Allured Publishing Corp., 1996, 242 pp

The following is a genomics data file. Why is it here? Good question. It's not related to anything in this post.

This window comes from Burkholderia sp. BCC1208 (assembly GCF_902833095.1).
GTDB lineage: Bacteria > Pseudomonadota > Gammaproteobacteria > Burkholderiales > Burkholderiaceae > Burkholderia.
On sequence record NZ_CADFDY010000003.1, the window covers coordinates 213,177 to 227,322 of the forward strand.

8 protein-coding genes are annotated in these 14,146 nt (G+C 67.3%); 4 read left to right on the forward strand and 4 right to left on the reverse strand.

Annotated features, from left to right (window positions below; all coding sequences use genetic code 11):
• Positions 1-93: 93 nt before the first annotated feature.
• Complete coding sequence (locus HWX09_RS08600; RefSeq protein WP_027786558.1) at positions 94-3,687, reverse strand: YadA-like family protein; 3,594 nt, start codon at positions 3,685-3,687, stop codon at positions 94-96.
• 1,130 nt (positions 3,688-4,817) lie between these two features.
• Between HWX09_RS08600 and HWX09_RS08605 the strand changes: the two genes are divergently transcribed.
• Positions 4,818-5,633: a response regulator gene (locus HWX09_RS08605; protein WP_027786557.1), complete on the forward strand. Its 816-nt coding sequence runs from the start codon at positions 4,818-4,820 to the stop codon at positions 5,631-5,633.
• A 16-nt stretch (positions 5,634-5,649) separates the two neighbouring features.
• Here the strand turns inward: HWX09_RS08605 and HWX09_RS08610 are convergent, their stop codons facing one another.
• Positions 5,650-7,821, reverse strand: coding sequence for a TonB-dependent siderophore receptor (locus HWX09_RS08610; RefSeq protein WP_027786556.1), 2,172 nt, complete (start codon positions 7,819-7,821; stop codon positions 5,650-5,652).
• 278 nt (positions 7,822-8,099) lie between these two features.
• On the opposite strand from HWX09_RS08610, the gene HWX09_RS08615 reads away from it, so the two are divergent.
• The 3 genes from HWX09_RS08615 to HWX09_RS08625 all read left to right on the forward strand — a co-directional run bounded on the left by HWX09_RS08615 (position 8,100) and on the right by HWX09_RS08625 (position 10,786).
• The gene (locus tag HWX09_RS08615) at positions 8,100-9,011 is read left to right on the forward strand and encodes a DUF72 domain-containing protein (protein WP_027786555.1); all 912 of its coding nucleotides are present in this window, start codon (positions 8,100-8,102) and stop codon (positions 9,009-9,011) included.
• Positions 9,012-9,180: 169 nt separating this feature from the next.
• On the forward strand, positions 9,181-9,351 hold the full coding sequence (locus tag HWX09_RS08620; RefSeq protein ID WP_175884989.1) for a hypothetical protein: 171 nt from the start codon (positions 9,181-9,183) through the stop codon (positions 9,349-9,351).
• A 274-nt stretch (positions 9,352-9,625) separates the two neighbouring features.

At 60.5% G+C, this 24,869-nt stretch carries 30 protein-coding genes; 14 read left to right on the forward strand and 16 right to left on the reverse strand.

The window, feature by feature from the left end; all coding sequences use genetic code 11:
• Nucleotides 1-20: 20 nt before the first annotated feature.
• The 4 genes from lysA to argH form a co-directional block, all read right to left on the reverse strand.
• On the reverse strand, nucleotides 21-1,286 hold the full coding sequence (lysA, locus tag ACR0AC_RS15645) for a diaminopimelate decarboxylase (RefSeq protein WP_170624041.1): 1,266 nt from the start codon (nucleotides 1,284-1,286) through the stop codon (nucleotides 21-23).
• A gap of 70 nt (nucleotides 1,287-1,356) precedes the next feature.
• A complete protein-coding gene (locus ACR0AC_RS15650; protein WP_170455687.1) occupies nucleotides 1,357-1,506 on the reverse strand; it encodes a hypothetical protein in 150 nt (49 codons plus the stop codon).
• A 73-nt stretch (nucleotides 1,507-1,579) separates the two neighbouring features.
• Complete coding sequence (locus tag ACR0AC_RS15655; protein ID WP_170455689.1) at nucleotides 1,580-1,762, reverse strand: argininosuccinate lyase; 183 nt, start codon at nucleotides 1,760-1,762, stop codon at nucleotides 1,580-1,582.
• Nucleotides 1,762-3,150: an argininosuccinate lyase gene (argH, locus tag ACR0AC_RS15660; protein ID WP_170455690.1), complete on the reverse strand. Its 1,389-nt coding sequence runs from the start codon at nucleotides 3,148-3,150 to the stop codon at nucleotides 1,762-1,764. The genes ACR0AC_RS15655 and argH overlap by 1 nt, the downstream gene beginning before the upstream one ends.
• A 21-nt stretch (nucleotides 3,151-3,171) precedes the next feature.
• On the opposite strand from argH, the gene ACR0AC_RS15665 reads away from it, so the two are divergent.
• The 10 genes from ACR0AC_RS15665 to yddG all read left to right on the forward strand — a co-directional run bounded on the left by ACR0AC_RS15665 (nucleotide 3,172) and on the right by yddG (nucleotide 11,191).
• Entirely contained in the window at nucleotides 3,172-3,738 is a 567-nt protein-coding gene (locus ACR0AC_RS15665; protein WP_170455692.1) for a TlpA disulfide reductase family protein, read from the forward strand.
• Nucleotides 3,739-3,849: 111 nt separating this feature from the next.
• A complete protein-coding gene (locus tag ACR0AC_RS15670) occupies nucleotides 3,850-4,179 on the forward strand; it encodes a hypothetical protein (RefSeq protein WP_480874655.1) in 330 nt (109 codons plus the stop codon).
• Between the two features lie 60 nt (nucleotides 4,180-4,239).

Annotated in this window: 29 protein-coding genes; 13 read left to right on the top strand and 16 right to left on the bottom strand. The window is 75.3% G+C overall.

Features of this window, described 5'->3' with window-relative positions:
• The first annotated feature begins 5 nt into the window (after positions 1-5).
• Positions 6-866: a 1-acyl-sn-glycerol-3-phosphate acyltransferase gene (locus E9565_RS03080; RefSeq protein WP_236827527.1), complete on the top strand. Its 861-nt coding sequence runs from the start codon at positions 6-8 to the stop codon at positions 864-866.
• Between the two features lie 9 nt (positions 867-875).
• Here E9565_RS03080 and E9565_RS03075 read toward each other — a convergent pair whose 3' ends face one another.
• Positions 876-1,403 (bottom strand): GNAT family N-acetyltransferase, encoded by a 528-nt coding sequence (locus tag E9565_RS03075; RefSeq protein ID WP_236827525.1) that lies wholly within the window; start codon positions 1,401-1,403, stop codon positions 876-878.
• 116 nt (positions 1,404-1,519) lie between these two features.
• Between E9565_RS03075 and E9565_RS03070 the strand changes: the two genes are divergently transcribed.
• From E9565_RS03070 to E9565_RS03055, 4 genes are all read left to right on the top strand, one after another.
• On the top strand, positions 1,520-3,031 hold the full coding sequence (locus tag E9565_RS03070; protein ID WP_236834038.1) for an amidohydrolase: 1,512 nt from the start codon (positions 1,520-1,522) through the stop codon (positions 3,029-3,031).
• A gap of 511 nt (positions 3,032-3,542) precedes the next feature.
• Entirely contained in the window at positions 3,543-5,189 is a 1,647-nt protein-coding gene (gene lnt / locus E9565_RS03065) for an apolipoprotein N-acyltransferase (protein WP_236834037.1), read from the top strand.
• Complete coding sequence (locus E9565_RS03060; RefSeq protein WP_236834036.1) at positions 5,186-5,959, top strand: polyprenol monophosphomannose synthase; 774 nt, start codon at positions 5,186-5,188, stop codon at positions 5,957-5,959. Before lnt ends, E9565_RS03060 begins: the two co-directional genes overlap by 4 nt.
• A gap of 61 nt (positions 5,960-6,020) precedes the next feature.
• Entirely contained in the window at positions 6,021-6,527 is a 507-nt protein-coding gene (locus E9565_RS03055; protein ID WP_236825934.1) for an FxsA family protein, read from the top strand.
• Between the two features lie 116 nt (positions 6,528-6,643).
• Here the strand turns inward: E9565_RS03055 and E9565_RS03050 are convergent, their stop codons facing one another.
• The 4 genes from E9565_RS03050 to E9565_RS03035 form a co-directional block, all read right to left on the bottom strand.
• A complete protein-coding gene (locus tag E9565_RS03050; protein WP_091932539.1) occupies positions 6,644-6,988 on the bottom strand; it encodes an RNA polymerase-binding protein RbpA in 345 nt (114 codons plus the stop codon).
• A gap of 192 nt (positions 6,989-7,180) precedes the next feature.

Flavor is the sensory answer to the simultaneous stimulation of the chemical senses, odor and taste. Odor impression is created by volatile molecules that are perceived by the receptors in the nose. The chemistry of these compounds is relatively well known, due to the availability of a very suitable analytical procedure for this class of compounds; namely, gas-chromatography. Much less is known about flavor active compounds that have low or no volatile at room temperature. Newer developments in analytical procedures other than gas-chromatography allow investigations into this interesting class of compounds. The following contributions are the proceedings of a symposium conducted by the Division of Agricultural & Food Chemistry, American Chemical Society, at its National Meeting in Chicago, Illinois, August 20-24, 1995. The complexity of the topic, and the many diverse approaches to research on it, have produced a wide range of contributions. In order to create a certain coherence in the sequence of the contributions, the book is organized into the following categories: analysis, taste and precursors and interactions.